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Browsing named entities in Joseph T. Derry , A. M. , Author of School History of the United States; Story of the Confederate War, etc., Confederate Military History, a library of Confederate States Military History: Volume 6, Georgia (ed. Clement Anselm Evans). You can also browse the collection for A. H. Colquitt or search for A. H. Colquitt in all documents.

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Joseph T. Derry , A. M. , Author of School History of the United States; Story of the Confederate War, etc., Confederate Military History, a library of Confederate States Military History: Volume 6, Georgia (ed. Clement Anselm Evans), Chapter 2: (search)
L. Plane (H), J. A. Barclay (I), J. T. Lofton (K). This regiment served in Virginia until after Chancellorsville, then in North Carolina; also in Florida at Olustee, again in Virginia in 1864, and in North Carolina with Joe Johnston in 1865. Colonel Colquitt was promoted to brigadier-general and succeeded by J. T. Lofton, then by S. W. Harris. Lieut.-Col. James M. Newton being killed, his successors were W. C. Cleveland, J. T. Lofton, S. W. Harris and W. M. Arnold, who was killed in action. Maj. Beall (H), John T. Chambers (I), John W. Hooper (K). The greater part of the service of this regiment was in the army of Northern Virginia. At the time of the battle of Gettysburg it was in North Carolina. It went with the other regiments of Colquitt's brigade to Florida and shared in the victory at Olustee in February, 1864, and returned to Virginia in time for the defense of Petersburg. In 1865 it participated in the campaign of the Carolinas, surrendering with Johnston, April 26, 1865.
Joseph T. Derry , A. M. , Author of School History of the United States; Story of the Confederate War, etc., Confederate Military History, a library of Confederate States Military History: Volume 6, Georgia (ed. Clement Anselm Evans), Chapter 7: (search)
ourth, 179 strong, under Capts. J. W. Beck and Samuel P. Lumpkin, were still at the front in this as in subsequent battles. Toward the close of this battle Longstreet and Jackson threw their forces to the relief of A. P. Hill, and defeated the Federal army. The Eighteenth Georgia, under Lieut.-Col. S. Z. Ruff, took part in the famous assault of Hood's brigade, losing 16 killed and 126 wounded. Among the killed and mortally wounded were Lieutenants Dowton, McCulloch, Cone and Jones. Of Colquitt's brigade Gen. D. H. Hill said: The Sixth and Twenty-seventh Georgia, of this brigade, commanded by those pure, brave, noble, Christian soldiers, Lieut.-Col. J. M. Newton and Col. Levi B. Smith, behaved most heroically, and maintained their ground when half their number had been struck down. Lawton's brigade of the Stonewall division went into action about 5 o'clock in the evening, moving forward in perfect order through the woods and miry soil, guided only by the sound of the firing. I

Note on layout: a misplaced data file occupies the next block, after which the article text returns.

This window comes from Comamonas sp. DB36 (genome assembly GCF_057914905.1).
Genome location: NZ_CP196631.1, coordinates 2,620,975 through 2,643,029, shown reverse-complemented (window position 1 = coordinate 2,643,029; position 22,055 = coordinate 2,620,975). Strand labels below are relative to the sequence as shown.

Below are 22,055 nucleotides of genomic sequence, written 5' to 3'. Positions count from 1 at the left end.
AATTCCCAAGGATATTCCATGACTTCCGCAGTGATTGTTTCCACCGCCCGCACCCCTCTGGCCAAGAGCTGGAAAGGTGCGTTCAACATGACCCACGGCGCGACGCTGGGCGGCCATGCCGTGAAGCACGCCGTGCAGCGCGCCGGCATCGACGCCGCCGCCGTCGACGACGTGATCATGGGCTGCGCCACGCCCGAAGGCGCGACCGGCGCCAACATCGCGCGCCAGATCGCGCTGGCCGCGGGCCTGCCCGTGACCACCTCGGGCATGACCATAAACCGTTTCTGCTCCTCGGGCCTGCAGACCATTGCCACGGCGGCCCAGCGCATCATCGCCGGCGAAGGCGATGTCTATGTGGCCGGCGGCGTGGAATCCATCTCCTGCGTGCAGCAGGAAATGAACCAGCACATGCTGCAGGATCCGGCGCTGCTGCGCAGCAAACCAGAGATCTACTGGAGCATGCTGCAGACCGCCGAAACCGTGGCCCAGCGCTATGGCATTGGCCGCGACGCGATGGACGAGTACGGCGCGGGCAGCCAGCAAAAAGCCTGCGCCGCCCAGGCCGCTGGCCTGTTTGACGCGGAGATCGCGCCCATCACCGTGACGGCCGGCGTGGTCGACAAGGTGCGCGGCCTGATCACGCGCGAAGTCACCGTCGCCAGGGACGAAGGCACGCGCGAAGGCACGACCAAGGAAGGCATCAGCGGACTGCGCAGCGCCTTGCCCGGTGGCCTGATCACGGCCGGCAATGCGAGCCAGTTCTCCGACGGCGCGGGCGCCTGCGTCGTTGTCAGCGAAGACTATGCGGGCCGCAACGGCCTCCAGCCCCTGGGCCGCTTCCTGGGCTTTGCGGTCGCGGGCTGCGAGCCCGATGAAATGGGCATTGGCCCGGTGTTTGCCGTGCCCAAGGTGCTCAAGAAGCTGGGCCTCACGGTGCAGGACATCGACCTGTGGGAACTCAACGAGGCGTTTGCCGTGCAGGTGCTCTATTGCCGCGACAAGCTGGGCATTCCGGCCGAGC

Joseph T. Derry , A. M. , Author of School History of the United States; Story of the Confederate War, etc., Confederate Military History, a library of Confederate States Military History: Volume 6, Georgia (ed. Clement Anselm Evans), Chapter 10: (search)
ront, .Jackson made his famous flank march, taking with him among other gallant commands the Georgia brigades of Thomas, Colquitt and Doles. The Twenty-third Georgia, of Colquitt's bri. gade, under Colonel Best, was left near the furnace to protect Colquitt's bri. gade, under Colonel Best, was left near the furnace to protect the wagon train. As the rear of this train was passing the furnace, an attack was made by the Federals. Colonel Best, aided by artillery, held the enemy in check until the train was safe, but a renewed attack resulted in the capture of the greater stopped the progress of the Federals in that quarter. In the advance that evening by Jackson's corps, the Georgians of Colquitt's and Doles' brigades were at the front, while Thomas was with that line under A. P. Hill which Jackson ordered in as hhe brigade went into action with 126 officers and 1,468 enlisted men, and lost 66 killed, 343 wounded and 28 missing. Colquitt's brigade was delayed in getting into the fight by a demonstration of Federal cavalry in flank, but reached the field in